by Whitney Branshaw in Anchorage Press
It’s June 9, 2016 and I’m sitting in on the Marijuana Control Board Meeting. The first licenses are about to be granted for testing facilities and the first wave of commercial cultivation of cannabis in our great state is upon us. (We’re about to make history, people. The shit is about to go down.) I’m flanked by my close friends Leif and Art Abel, two of the co-founders of Greatland Ganja, LLC. Their license is up for approval today. There’s a palpable tension in the room. People are excited, but radiating a nervous energy that comes with putting everything you have on the line to buy into an unknown market on opening day. I’m looking around anxiously, still waiting for the Feds to bust in and yell, “Just fucking kidding everyone! You will not have regulated cannabis. Joke’s on you.” This thinking pattern is a result of being raised in a prohibitionist era. But no one busts in and the meeting starts.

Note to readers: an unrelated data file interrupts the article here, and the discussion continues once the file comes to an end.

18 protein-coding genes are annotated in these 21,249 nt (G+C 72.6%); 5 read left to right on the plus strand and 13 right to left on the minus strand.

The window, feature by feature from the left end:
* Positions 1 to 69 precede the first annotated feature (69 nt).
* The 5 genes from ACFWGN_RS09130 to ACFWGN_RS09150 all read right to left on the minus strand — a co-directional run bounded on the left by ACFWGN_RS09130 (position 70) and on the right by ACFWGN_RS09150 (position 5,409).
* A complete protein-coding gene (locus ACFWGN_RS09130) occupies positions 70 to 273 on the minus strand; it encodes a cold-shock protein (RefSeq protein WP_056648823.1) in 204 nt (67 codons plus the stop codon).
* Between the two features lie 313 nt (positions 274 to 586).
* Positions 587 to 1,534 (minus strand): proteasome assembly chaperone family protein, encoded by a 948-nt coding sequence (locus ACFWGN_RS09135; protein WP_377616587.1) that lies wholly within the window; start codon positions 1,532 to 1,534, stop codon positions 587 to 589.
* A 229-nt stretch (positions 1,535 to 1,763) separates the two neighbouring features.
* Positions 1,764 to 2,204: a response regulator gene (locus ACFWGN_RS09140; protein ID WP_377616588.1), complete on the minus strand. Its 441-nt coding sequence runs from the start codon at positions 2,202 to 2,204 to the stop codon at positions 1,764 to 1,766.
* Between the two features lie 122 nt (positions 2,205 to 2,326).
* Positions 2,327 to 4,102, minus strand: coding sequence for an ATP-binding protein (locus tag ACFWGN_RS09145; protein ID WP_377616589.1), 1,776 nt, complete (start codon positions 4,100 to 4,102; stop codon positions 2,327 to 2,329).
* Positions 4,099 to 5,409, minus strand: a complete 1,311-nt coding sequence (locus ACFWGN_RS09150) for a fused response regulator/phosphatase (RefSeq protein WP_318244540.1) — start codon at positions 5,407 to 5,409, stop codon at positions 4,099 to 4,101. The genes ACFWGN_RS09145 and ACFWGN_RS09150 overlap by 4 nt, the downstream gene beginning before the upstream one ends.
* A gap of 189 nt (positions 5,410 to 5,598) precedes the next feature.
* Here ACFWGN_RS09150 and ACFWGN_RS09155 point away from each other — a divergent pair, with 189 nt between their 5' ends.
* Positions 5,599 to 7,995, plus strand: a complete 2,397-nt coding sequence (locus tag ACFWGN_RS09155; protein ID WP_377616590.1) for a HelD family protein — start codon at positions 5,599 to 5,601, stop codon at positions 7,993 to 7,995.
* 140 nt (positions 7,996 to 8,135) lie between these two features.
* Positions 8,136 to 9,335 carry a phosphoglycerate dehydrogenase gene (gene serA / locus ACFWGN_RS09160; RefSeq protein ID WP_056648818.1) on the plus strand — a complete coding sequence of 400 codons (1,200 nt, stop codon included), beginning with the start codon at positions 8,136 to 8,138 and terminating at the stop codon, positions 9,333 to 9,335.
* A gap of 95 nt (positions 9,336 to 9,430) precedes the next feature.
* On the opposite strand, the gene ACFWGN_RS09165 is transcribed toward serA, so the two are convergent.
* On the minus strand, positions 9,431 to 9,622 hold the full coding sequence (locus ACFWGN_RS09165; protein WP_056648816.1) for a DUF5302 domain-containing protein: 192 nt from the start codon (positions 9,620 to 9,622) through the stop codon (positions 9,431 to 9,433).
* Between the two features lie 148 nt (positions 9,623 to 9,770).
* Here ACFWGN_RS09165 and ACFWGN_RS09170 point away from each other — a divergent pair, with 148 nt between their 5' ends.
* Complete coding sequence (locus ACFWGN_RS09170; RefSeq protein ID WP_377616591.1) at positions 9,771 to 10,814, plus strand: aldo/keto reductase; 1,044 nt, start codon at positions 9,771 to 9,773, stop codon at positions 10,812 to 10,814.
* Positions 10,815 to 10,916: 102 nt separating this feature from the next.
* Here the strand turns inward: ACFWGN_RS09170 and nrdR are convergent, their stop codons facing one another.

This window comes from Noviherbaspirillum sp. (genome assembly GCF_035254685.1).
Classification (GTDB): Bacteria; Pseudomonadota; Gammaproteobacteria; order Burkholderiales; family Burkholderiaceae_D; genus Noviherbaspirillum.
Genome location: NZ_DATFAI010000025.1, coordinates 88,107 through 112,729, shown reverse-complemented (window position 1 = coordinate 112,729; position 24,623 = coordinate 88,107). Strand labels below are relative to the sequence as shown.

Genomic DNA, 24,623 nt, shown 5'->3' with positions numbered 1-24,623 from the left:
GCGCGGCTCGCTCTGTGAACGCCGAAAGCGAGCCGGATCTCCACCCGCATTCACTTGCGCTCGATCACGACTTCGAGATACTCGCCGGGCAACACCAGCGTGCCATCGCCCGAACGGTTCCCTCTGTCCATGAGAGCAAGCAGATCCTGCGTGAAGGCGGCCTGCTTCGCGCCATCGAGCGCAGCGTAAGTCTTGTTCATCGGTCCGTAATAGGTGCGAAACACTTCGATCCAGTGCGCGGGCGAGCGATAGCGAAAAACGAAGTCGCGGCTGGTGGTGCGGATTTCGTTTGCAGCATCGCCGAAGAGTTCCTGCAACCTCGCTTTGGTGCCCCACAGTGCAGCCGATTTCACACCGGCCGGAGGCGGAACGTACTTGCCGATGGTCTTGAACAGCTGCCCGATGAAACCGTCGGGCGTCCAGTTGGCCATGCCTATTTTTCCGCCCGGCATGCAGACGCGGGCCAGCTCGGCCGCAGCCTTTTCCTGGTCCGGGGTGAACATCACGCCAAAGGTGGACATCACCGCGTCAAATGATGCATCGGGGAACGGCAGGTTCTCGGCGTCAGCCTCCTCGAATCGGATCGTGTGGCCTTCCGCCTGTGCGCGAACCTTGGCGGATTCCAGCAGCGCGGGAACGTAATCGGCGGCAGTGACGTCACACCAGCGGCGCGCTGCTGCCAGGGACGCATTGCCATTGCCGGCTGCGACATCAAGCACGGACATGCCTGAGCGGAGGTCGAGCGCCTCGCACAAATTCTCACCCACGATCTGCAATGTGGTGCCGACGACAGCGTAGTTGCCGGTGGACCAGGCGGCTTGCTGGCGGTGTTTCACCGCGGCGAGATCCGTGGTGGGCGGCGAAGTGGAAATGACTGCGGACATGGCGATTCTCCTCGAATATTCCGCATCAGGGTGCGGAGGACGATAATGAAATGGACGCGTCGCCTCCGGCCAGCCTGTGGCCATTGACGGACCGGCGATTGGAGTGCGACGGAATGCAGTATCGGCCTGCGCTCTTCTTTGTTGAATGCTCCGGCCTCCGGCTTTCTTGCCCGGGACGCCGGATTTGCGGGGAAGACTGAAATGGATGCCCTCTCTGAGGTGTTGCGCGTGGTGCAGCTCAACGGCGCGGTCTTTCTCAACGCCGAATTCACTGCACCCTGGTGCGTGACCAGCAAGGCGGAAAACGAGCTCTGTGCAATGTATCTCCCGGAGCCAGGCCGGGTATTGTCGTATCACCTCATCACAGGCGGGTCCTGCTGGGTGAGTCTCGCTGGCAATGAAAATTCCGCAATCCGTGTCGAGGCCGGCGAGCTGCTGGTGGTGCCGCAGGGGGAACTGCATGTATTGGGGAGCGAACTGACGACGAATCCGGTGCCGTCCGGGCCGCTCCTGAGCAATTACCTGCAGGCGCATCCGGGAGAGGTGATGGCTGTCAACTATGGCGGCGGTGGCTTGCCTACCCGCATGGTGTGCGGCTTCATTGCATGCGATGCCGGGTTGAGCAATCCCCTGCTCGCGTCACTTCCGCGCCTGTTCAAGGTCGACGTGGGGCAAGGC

The first testing facility is approved, then the second. These approvals are met with loud cheers from the audience and heavy sighs of relief. The cultivation approvals start and the men of Greatland Ganja move to the front of the room and take their seats at the table alongside their attorney, Jana Weltzin. They answer a few questions and the application is hailed as complete with few corrections. The board votes and the answer is a unanimous “yes.” After they’re approved, I stand and move toward the aisle to greet them with a congratulatory embrace. They did it. We did it. The state has done it. The cannabis industry in Alaska is about to be operational. Seymour Abel, the eldest co-founder of Greatland Ganja, leans in for a hug, flashing his wide smile and whispers in my ear, “I can’t wait to get these plants in the ground. Let’s get going, girl. The real work starts now.”